Looking Beyond the Obvious
3 reasons why your client's rates may be moving despite a spotless claims history
Your first thought is that there must have been a large number of construction losses that hit the market in the last year. But after a bit of research you don’t find any evidence to support that. The truth is the soft market has finally caught up to insurers. Insurers are feeling the effects of offering rock bottom rates for too long. Rates are on the rise for all lines of insurance. The most obvious conclusion is that the market has suffered adverse loss experience, but this may not be the only reason. In fact, there are a number of other factors that can contribute just as much, “if not more so, to a hardening market. We’re going to examine a few of these factors.”
1) Interest Rates:
As interest rates drop, premiums increase to offset lost investment income.
The events of the 2008 financial crisis forced central banks to lower lending rates in an attempt to spur the economy. Because of this we’ve seen government bonds and GICs that were once yielding over 5% drop to under 2%. For most people in the workforce, employment income far outweighs investment income, so we rely a lot less on high investment returns to pay for day-to-day expenses. The negative impact of a drop in interest rates is therefore relatively minimal. For insurance companies, the situation is just the opposite.
We can separate an insurance company’s profit into two categories: underwriting profit from insurance operations and investment income. Underwriting profit is the amount that premiums charged for a policy exceed the undiscounted cost of claims, overhead and claims handling expenses and brokerage. The investment income category includes, for the most part, the investment returns earned on capital and on reserves set aside to pay future claims. Insurers rely heavily on this component to achieve their target return on equity (ROE). The extent to which they rely is dependent on the “tail” of the business (i.e. how long it takes to pay out claims after the receipt of premiums). For short tail lines like property, investments play a lesser role. However, for most casualty lines of business, the investment returns exceed the underwriting profit priced into an insurance policy. In some situations, policies are even priced to an underwriting loss with the understanding that investment returns will make up the shortfall. Since government bonds typically make up a large share of insurers’ investment portfolios, interest rate cuts can have a meaningful impact on rates.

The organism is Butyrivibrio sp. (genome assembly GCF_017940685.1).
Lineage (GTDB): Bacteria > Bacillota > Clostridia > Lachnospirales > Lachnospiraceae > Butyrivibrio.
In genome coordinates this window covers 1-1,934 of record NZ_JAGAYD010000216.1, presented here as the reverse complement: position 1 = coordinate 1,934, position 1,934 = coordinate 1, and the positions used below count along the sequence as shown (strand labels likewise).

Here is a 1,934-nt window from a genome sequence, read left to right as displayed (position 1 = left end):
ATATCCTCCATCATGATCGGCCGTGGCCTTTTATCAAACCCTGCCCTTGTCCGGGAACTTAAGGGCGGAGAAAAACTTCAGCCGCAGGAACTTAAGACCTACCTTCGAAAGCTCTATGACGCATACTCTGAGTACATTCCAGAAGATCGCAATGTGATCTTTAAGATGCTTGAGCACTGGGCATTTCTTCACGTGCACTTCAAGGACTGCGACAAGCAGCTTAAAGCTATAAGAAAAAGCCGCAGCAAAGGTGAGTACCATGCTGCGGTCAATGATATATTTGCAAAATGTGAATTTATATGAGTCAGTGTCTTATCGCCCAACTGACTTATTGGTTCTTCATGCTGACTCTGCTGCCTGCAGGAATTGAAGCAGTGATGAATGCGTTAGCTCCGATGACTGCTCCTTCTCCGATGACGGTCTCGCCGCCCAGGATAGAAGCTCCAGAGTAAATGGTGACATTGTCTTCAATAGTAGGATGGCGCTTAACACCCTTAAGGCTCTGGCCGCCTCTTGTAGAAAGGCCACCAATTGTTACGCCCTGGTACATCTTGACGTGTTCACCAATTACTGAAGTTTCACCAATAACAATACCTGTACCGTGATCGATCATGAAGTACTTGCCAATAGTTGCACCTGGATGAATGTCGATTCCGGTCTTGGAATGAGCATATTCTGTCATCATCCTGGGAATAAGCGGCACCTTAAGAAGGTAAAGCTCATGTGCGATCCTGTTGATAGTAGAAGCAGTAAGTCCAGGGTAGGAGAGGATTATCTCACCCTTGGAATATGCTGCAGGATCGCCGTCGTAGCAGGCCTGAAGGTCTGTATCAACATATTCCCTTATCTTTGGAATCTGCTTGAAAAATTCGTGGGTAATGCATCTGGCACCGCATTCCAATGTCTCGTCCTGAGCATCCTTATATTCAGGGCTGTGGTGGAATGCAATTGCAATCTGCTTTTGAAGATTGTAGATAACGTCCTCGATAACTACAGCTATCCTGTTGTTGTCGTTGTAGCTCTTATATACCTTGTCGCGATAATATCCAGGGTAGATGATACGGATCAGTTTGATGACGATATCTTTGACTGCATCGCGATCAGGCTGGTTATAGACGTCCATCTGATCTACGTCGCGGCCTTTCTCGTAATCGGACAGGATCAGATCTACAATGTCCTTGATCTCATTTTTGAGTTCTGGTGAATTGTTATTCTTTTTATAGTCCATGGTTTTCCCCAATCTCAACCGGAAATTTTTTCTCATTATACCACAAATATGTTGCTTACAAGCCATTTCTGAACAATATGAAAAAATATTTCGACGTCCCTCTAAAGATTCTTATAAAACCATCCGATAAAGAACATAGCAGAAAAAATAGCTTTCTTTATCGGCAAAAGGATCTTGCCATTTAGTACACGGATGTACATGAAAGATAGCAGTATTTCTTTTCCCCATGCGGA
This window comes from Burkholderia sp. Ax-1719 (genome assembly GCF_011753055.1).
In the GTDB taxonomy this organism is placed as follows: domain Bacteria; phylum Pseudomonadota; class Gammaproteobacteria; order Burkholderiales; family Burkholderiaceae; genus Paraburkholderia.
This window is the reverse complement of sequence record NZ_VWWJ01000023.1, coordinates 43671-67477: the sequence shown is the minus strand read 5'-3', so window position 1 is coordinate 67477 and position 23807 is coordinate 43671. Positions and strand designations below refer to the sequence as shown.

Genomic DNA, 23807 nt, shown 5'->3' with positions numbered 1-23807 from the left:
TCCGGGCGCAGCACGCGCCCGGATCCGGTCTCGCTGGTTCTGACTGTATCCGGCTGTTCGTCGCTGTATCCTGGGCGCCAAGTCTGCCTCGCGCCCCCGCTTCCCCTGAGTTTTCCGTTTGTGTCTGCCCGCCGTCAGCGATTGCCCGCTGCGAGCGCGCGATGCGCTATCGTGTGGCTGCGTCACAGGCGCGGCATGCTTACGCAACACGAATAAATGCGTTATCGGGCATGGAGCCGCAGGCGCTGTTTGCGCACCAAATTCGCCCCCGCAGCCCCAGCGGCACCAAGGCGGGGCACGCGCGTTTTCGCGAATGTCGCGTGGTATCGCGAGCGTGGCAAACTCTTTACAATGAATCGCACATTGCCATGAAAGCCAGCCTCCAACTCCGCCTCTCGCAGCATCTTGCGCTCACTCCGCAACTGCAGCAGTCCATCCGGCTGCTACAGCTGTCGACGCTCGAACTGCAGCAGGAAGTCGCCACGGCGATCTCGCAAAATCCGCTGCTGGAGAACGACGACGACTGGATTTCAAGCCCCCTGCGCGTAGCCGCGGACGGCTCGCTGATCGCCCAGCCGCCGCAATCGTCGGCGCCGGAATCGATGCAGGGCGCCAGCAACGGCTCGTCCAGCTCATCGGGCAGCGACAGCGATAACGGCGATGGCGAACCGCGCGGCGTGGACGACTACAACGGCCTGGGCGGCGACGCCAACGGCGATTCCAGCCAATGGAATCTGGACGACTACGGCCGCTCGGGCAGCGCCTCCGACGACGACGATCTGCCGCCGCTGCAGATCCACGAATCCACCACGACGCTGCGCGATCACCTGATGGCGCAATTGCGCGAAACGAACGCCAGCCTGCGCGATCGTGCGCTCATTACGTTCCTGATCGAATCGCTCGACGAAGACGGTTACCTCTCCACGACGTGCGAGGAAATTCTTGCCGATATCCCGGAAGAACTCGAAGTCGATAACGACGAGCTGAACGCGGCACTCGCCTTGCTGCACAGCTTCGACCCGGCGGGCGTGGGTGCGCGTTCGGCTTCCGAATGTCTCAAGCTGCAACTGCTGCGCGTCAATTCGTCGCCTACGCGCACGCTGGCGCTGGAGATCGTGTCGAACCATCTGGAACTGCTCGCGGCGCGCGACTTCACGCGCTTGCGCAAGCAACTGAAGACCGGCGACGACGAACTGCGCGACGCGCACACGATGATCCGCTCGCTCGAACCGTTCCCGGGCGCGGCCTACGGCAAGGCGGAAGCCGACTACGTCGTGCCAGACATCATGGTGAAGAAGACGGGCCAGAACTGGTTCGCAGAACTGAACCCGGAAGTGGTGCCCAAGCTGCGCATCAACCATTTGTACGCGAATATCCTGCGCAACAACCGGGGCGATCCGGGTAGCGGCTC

Consider the following example: let’s assume it is 2005 and a relatively risk free investment earns 5% interest. Your insured buys a policy for $10,000 that costs the insurer $9,500 (loss costs of $6,500; overhead and underwriting costs of $1,500 and retail brokerage of $1,500), which means the expected underwriting profit is $500. If the insurer has to hold capital at a ratio of 2:1 then the profit of $500 on $20,000 in capital equates to a 2.5% return, well short of the typical 15% target ROE of most insurers. The remainder of the return is actually generated through investment returns on the capital and loss reserves. If it takes on average 4.5 years to pay losses, the insurer will have reserves on hand equal to about $29,000 (4.5 years x $6,500 of expected loss costs). Reserves and capital combined total about $49,000 and generate a return of $2,500 at a 5% interest rate. This means that investment income alone generates a return of 12.5% on $20,000 of capital, bringing the combined ROE to 15% (2.5% + 12.5%).
We make a number of simplifying assumptions to illustrate the point, but the example is not unreasonable. With interest rates at 5%, the return generated by investment income is five times the underwriting profit priced into the policy. Now, what happens if the interest drops 1% to 4%? The $49,000 investment will now generate roughly $2,000, instead of $2,500. The $500 investment shortfall must be now be recovered by increasing the premiums charged to the insured. We can see that in this situation, a 1% reduction in investment return requires a 5% increase to insurance premiums. Table 1 shows the impact of more significant interest rate changes.
2) Capital Requirement and Catastrophes
As insurers are forced to hold more capital to support the business, premiums must increase to generate the same rate of return.
Insurers have a fiduciary responsibility to ensure that capital levels are sufficient to handle all potential risks. This can be impacted by a number of issues, from the risk of reserve deficiency to reinsurance credit risk to inflation risk. For a mature insurer, we expect most of these risks will not change significantly from one year to the next. One area that is prone to dramatic changes, however, is the capital required to support the exposure to catastrophes, like earthquakes and hurricanes.